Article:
Kuwait City (AsiaNews / Agencies) - Twitter and social media are the latest targets for Muslim governments that escaped unscathed from the Arab Spring of 2011. In recent months, Bahrain, UAE, Qatar, Saudi Arabia and Kuwait have held dozens of trials and jailed activists, politicians and celebrities guilty of expressing opinions and comments against Islam or critical of political leaders, emirs or monarchs on social networks. The two most recent cases concern Kuwait and Turkey.
Yesterday a court in Kuwait City sentenced an opposition leader Musallam al-Barrak to five years in prison for alleged insults against the Emir Sheikh Sabah al-Ahmad al-Sabah published on Twitter. That evening, more than 10 thousand people took to the streets in protest against the government (see photo). The verdict against al-Barrak follows a series of convictions of activists and politicians guilty of having retweeted the views of the leaders on social networks. Among these is Orance al-Rasheedi, a pro-democracy activist, who was sentenced in February to 10 years in prison for criticism of the emir and for inciting the overthrow of the monarchy that for centuries has led the country.
Yesterday the Turkish court upheld the sentence of 10 months imprisonment for Fazil Say, a world famous pianist because of a tweet against the ruling party and its Islamist drift which earned him a conviction for blasphemy and offending Islam. The musician, 43, an atheist, has performed with the best orchestras in the world and was not present in the courtroom during the reading of the sentence. The trial which began in April 2012 has sparked a strong reaction from Turkish journalists and artists who denounce the clamp down on press freedom and freedom of thought by the government in Ankara. Say has repeatedly criticized the Justice and Development Party led by Prime Minister Recep Tayyip Erdogan, accusing him of having a secret agenda to turn Turkey into an Islamic state.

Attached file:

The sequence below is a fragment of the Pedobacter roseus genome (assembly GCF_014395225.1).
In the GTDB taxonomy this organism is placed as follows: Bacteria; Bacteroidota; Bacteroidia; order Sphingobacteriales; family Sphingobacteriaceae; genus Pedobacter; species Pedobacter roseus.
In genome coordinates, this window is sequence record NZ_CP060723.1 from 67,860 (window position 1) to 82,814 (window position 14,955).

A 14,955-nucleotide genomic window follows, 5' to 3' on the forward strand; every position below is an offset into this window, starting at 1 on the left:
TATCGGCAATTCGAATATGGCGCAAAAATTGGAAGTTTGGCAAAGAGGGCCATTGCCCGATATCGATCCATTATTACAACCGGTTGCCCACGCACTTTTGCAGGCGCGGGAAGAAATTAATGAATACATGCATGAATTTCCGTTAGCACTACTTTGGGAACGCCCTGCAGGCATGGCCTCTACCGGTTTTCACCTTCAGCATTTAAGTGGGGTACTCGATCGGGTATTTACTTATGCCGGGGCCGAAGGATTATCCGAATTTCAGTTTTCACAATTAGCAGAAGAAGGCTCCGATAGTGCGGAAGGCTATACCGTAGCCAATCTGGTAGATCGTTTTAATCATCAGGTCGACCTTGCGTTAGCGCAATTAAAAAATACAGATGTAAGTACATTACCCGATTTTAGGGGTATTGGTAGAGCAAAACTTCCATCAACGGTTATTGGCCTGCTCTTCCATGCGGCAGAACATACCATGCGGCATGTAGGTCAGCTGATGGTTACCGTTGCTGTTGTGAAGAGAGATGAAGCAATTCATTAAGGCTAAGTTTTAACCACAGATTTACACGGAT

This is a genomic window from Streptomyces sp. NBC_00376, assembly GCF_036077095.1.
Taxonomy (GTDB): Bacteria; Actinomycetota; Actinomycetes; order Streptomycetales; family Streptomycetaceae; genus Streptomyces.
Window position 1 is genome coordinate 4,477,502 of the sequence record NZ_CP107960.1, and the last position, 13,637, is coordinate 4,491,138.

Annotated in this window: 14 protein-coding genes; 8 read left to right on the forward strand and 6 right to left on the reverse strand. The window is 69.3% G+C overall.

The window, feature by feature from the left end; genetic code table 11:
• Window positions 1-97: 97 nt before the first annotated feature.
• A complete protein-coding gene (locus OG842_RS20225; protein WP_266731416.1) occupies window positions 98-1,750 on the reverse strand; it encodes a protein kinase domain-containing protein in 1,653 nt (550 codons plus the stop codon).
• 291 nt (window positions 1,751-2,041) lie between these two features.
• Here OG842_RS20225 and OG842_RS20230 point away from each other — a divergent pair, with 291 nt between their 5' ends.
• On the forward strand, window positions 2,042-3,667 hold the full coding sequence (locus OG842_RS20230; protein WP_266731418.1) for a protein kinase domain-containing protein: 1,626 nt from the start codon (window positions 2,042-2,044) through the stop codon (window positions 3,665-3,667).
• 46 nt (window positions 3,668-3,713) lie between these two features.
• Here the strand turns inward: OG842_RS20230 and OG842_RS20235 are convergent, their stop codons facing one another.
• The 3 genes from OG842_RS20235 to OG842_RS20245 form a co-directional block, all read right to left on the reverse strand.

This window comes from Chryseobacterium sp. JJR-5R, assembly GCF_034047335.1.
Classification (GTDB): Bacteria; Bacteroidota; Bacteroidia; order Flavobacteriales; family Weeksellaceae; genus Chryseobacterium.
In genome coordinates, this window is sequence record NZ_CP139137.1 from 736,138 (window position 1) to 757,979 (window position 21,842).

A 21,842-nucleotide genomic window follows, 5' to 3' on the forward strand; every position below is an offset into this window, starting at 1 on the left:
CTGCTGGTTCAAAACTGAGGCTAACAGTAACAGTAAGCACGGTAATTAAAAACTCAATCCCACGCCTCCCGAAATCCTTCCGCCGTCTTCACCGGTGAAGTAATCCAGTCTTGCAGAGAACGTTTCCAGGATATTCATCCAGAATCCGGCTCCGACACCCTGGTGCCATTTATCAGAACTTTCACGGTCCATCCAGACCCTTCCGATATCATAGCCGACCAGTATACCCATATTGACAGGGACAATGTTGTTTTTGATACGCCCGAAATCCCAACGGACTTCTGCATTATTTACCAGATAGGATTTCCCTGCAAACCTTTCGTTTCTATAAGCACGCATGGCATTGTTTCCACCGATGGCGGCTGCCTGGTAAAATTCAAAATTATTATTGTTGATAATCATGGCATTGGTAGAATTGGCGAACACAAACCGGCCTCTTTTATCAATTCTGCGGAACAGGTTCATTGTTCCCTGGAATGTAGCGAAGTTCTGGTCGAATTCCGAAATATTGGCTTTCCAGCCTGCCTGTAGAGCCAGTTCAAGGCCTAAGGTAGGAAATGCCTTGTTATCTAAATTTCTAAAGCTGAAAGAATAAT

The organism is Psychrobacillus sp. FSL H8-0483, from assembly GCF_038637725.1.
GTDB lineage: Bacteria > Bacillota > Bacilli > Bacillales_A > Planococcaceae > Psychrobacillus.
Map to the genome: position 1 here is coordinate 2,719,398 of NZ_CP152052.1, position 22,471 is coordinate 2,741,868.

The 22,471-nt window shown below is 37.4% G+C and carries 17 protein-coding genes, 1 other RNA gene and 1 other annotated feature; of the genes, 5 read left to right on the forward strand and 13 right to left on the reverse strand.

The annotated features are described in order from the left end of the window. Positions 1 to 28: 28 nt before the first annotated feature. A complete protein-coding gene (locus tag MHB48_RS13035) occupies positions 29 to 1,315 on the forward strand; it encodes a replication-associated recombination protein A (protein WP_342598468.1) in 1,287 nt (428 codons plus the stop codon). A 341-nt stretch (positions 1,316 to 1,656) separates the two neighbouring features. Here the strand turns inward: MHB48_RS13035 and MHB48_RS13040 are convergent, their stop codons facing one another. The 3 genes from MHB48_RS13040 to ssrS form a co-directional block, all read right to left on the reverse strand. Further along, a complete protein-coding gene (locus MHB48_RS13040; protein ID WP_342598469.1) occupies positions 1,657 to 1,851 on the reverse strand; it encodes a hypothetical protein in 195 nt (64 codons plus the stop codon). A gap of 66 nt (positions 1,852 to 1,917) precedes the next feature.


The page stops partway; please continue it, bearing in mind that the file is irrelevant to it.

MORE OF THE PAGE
After the fall of the authoritarian governments of Tunisia, Libya, Egypt, Yemen and the outbreak of civil war in Syria, the Gulf States and Turkey have launched a campaign of arrests and charges against bloggers and activists, often for simple sentences written on social media. In November, a Qatari courts sentence against poet Muhammad Rashid al-Ajami, to life imprisonment for publishing verses praising the Arab Spring considered offensive against the Emir Hamad bin Khalifa Al Thani on Twitter, Facebook and Youtube. In February, the sentence was reduced to 15 years in prison, but only after pressure from various associations for the freedom of the press and human rights. Most of these nations guilty of this suppressing freedom of expression support the Syrian opposition to Bashar al-Assad with weapons and money. At the Arab League meeting on 26 March, which gave the green light to the armed support of the rebel militias, the same Motaz Ahmad el-Khatib, president of the Syrian National Coalition (SNC), called on "members of the League to respect human rights in their own countries first".